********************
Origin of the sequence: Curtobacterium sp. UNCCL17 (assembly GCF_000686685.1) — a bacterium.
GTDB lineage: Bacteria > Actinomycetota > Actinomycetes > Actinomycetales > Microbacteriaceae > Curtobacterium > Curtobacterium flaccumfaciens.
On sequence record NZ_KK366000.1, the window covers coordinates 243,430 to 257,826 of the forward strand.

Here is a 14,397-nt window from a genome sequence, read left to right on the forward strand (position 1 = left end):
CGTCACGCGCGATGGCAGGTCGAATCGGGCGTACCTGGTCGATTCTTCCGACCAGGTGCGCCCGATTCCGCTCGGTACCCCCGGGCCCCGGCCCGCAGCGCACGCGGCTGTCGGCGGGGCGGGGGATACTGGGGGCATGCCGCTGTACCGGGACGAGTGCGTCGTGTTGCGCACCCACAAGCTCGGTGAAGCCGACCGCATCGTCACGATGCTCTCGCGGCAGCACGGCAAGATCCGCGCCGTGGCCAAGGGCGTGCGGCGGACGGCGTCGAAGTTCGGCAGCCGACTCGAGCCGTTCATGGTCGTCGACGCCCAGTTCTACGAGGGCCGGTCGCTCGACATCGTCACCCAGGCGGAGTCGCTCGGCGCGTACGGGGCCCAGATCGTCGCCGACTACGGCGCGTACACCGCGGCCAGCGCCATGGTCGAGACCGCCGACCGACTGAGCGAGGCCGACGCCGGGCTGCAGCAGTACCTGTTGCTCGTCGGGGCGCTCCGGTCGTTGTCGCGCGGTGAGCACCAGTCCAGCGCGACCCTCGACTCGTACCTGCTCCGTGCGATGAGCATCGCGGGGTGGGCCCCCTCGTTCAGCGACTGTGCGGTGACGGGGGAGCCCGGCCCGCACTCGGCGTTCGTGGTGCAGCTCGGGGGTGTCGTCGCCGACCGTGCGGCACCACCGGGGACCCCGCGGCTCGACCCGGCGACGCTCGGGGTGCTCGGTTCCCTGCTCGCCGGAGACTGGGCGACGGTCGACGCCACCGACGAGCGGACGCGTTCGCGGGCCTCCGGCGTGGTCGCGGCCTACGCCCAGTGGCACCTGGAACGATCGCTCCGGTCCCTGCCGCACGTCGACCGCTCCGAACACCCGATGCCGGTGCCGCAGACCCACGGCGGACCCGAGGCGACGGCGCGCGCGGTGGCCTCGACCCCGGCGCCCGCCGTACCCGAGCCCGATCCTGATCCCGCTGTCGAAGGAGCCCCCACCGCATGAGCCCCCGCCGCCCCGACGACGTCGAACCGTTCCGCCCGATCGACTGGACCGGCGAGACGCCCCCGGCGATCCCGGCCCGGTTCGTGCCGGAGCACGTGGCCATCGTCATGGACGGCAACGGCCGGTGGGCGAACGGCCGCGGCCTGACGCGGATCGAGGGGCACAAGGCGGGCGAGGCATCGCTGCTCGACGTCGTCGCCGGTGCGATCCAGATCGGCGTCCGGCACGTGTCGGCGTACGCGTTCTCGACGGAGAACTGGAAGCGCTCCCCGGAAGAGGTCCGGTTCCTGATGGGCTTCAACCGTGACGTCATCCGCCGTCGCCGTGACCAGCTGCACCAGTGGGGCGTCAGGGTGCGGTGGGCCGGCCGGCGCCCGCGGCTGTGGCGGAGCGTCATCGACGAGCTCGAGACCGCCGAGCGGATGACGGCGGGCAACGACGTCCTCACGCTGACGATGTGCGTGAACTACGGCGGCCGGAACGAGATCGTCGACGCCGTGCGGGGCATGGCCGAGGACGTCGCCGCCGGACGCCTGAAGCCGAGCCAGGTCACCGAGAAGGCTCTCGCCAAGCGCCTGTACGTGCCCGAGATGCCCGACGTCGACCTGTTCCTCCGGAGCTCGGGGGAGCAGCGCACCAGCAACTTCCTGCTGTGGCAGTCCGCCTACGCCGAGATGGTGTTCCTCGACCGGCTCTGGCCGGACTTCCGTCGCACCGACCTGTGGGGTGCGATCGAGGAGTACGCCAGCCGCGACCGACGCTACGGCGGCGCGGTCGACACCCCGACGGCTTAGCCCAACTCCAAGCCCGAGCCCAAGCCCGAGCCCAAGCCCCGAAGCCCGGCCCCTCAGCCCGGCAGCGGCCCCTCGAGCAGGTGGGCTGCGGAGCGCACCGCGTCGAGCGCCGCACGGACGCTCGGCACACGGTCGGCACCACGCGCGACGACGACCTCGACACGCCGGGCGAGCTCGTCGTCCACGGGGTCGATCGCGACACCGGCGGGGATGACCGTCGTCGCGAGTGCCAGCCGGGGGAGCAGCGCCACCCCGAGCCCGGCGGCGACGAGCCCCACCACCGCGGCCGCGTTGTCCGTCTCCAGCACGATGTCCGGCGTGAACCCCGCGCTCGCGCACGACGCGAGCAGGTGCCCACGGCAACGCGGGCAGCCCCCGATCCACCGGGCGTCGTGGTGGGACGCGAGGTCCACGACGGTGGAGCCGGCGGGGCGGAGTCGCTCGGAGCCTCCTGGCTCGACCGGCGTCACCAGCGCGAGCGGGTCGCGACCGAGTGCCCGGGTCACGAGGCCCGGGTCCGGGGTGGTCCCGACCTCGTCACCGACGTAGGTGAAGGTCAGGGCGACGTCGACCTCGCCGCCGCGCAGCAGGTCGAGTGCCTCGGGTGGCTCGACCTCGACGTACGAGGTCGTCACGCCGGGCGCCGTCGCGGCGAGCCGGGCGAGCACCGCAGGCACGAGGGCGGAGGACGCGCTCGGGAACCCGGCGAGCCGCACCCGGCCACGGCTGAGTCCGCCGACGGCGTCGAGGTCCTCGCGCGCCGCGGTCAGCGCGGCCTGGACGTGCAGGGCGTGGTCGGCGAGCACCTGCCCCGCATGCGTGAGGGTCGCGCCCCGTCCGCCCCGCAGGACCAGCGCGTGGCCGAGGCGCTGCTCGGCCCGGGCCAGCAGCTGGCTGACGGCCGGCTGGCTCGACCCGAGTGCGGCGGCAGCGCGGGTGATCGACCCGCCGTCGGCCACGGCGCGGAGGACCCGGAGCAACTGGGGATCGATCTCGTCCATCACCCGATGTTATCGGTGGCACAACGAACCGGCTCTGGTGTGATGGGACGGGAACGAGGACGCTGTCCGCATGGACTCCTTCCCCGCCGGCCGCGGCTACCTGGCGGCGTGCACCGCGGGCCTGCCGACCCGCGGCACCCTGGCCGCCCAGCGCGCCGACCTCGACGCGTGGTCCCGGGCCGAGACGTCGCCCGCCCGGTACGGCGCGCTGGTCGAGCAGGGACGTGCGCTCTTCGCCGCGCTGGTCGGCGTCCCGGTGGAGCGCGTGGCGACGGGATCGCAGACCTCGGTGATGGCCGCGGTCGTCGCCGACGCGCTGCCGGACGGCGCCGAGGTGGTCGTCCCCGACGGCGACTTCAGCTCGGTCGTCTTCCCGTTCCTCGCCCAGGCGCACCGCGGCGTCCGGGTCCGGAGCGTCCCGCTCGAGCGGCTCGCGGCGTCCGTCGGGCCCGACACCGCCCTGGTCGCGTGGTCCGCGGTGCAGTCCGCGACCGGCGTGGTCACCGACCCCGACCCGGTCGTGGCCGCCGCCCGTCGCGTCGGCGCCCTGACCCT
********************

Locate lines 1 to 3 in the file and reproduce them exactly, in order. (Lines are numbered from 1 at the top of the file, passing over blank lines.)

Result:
Origin of the sequence: Curtobacterium sp. UNCCL17 (assembly GCF_000686685.1) — a bacterium.
GTDB lineage: Bacteria > Actinomycetota > Actinomycetes > Actinomycetales > Microbacteriaceae > Curtobacterium > Curtobacterium flaccumfaciens.
On sequence record NZ_KK366000.1, the window covers coordinates 243,430 to 257,826 of the forward strand.